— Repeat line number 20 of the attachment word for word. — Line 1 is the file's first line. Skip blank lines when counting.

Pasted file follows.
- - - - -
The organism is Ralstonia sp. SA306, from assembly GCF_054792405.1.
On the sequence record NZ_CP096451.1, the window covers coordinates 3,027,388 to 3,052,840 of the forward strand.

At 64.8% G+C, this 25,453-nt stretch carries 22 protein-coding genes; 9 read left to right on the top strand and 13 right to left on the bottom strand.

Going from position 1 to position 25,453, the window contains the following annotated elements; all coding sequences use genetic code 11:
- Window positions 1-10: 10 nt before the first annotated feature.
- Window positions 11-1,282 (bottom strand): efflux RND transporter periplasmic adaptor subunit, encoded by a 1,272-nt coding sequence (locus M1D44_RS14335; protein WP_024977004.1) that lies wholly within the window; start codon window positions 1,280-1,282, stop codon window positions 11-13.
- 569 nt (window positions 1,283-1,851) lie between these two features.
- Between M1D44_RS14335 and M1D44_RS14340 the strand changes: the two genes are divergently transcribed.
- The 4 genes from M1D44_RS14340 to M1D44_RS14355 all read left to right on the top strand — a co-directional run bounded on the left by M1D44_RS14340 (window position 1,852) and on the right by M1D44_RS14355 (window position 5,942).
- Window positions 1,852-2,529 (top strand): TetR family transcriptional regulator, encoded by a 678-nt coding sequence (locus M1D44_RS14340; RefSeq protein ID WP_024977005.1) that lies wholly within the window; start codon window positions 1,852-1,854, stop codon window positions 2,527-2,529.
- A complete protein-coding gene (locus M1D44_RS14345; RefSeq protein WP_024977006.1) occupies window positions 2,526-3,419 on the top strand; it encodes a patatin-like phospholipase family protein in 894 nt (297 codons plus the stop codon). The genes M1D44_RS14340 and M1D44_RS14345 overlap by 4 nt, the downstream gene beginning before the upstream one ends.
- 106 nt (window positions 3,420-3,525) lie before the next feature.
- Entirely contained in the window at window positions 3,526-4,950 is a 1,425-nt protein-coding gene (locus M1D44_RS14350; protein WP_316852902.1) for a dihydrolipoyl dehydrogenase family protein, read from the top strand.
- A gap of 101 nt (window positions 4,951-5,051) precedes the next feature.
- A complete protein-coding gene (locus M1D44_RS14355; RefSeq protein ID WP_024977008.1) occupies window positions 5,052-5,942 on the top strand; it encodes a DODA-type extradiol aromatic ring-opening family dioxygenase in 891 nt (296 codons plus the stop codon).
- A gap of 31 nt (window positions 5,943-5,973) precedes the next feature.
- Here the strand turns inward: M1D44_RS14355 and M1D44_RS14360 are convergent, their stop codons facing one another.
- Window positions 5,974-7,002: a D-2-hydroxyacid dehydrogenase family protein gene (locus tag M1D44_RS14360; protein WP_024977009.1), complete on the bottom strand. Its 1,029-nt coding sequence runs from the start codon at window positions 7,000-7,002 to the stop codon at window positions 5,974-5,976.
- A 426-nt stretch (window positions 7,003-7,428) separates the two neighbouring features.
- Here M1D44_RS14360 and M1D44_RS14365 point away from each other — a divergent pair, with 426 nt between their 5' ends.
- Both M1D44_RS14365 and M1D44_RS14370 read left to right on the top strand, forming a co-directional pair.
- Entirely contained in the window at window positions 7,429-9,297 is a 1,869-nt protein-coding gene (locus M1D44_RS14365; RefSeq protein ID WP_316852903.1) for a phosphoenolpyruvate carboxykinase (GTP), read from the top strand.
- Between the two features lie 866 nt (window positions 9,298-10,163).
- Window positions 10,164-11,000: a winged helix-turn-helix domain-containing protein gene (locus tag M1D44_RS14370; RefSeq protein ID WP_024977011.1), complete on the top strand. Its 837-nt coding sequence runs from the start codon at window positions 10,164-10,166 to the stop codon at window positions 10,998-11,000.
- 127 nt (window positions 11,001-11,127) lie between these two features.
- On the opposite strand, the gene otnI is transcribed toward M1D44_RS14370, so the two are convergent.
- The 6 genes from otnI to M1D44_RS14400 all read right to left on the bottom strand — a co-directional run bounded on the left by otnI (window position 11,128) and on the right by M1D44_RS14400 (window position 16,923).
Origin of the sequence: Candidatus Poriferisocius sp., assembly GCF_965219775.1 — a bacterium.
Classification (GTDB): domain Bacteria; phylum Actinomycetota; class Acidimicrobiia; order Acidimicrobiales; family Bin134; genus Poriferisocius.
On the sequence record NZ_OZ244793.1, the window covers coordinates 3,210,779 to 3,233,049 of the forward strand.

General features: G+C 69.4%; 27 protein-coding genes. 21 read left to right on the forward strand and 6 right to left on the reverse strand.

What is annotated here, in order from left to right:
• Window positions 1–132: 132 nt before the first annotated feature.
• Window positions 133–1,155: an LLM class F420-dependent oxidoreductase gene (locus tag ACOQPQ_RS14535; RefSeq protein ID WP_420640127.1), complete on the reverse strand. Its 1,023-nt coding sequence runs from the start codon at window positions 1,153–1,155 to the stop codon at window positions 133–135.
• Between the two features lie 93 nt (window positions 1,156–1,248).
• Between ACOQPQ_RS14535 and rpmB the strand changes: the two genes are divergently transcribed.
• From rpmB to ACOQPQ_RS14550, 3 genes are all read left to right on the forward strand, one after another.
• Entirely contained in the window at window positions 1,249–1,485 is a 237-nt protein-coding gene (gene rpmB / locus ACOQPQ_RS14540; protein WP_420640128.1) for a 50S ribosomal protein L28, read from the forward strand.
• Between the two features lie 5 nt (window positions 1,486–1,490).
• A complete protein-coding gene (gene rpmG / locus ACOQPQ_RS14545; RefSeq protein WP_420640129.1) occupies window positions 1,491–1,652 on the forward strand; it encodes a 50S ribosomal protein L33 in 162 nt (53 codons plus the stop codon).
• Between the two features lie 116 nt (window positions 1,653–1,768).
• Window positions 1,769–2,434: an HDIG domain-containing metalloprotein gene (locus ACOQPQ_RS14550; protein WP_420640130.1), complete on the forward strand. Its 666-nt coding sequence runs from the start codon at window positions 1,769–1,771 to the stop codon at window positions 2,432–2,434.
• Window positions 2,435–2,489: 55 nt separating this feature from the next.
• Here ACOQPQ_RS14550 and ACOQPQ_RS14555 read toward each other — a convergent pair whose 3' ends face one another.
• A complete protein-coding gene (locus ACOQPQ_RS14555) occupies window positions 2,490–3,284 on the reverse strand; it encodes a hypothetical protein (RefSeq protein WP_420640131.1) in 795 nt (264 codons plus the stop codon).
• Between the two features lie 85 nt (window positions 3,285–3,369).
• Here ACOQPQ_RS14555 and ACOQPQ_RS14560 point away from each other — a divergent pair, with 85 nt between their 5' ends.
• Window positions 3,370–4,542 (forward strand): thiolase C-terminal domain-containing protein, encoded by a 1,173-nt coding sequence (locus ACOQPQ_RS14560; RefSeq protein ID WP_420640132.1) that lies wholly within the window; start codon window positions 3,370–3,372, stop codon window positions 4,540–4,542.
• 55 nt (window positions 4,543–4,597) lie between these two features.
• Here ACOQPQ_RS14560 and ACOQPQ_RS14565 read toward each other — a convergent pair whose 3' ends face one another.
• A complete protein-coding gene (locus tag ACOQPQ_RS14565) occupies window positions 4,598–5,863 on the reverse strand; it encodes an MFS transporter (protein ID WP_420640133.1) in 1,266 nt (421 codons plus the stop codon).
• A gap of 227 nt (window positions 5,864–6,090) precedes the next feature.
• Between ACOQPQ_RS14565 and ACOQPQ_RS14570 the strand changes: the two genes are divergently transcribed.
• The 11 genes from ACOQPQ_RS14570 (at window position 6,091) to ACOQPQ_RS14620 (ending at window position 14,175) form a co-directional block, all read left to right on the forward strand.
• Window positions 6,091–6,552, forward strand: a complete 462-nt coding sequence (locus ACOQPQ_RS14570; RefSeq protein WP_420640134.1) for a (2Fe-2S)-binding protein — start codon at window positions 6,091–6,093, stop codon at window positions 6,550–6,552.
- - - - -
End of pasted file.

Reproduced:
- Here M1D44_RS14360 and M1D44_RS14365 point away from each other — a divergent pair, with 426 nt between their 5' ends.